Hotels copy airlines’ no-frills approach
To cut costs as consumers cut their travel spending, some hotels are taking a page from airlines, adopting a no-frills policy.
The next time you check into a hotel, don’t be surprised if the front-desk clerk and bellhop are the same person. Or if there is no clerk or bellhop at all.
To cut costs as consumers cut their travel spending, some hotels are taking a page from airlines, adopting a no-frills policy. New York’s Hilton Midtown, the largest hotel in the city with almost 2,000 rooms, will in August cease to provide room service and will lay off 55 room-service staffers, according to a recent report in Crain’s New York Business. A spokesman for the hotel says it’s “committed to placing qualified employees in alternate positions within the hotel, where possible.” Catering to the whims of 2,000-plus guests is expensive and time-consuming, says Andrew Young, editorial director of Travelzoo. In October, the Hilton Hawaiian Village also dropped room service. “Much like airlines, hotels are looking for ways to maximize ancillary revenue and reduce costs,” Young says.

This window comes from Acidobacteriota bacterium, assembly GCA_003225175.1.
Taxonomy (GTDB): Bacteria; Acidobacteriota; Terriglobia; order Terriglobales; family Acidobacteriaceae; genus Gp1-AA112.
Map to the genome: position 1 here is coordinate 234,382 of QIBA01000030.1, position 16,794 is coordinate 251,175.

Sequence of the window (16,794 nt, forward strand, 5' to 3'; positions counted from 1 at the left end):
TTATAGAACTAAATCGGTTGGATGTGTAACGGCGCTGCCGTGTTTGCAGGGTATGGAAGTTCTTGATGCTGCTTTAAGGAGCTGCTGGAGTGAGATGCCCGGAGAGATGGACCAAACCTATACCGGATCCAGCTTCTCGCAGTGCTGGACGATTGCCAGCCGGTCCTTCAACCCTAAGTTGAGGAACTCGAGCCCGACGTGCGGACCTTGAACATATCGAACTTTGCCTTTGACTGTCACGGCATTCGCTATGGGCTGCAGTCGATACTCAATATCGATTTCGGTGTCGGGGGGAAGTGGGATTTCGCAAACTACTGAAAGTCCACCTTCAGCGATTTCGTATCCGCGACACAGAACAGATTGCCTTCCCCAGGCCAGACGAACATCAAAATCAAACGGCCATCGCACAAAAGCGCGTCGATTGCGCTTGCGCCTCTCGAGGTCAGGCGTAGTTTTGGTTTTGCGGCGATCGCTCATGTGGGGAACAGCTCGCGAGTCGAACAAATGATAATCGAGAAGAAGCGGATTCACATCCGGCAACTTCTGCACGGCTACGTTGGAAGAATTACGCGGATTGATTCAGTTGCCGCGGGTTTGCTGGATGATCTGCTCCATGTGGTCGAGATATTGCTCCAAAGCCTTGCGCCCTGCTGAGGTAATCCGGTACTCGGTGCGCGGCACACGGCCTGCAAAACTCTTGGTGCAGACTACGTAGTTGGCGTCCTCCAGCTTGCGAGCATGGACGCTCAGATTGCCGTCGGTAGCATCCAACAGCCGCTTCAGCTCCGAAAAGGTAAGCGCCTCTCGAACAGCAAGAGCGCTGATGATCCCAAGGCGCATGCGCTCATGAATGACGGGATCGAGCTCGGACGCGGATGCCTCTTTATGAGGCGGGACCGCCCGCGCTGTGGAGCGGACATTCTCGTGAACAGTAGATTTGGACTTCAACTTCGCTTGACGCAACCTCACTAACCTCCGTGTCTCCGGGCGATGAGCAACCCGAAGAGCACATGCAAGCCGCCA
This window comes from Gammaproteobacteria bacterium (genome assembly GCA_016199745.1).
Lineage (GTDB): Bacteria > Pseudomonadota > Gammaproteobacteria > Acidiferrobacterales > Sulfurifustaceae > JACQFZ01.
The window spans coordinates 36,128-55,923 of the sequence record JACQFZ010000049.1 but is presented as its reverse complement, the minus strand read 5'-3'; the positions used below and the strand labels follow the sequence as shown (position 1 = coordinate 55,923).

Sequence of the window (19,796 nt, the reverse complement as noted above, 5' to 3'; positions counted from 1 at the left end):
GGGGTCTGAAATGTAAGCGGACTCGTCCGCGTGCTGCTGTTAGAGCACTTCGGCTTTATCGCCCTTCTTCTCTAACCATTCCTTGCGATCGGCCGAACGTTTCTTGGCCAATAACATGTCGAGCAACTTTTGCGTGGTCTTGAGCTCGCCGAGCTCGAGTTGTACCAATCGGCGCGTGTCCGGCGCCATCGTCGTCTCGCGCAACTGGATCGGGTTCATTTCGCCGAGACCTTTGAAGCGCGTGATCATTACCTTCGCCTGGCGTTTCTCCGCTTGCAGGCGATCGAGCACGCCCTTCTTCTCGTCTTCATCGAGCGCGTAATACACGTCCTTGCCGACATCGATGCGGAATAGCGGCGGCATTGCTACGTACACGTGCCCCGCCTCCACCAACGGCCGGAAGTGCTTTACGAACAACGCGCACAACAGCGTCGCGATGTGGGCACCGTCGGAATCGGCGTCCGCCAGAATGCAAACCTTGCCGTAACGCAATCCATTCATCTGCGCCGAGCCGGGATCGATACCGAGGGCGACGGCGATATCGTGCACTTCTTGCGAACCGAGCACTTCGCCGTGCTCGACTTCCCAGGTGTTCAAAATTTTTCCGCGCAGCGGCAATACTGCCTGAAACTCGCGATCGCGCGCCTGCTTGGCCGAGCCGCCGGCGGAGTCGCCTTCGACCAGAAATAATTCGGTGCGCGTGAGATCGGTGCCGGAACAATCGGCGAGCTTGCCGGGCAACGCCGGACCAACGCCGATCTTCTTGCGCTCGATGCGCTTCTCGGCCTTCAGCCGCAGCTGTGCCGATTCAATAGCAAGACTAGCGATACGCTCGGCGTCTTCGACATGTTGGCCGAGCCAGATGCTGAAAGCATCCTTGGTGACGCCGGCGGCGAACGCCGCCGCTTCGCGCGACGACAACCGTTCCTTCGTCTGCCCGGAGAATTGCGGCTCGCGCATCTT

Hotel companies are also expanding their “value-price” brands — that is, their hotels without room service. Case in point: Intercontinental Hotels Group is adding 454 more hotels (about 52,000 rooms) to its Holiday Inn Express line — the company’s only limited-service brand. Nowadays, “guests tend to be in and out of their rooms more,” says Kirk Kinsell, president for the Americas at IHG. As a result, he says, they order-in less often. And when they do order in, they don’t spend much: Room service revenue at U.S. hotels averaged just $3.33 per occupied room last year, broadly unchanged from 2011, according to PKF Hospitality Research.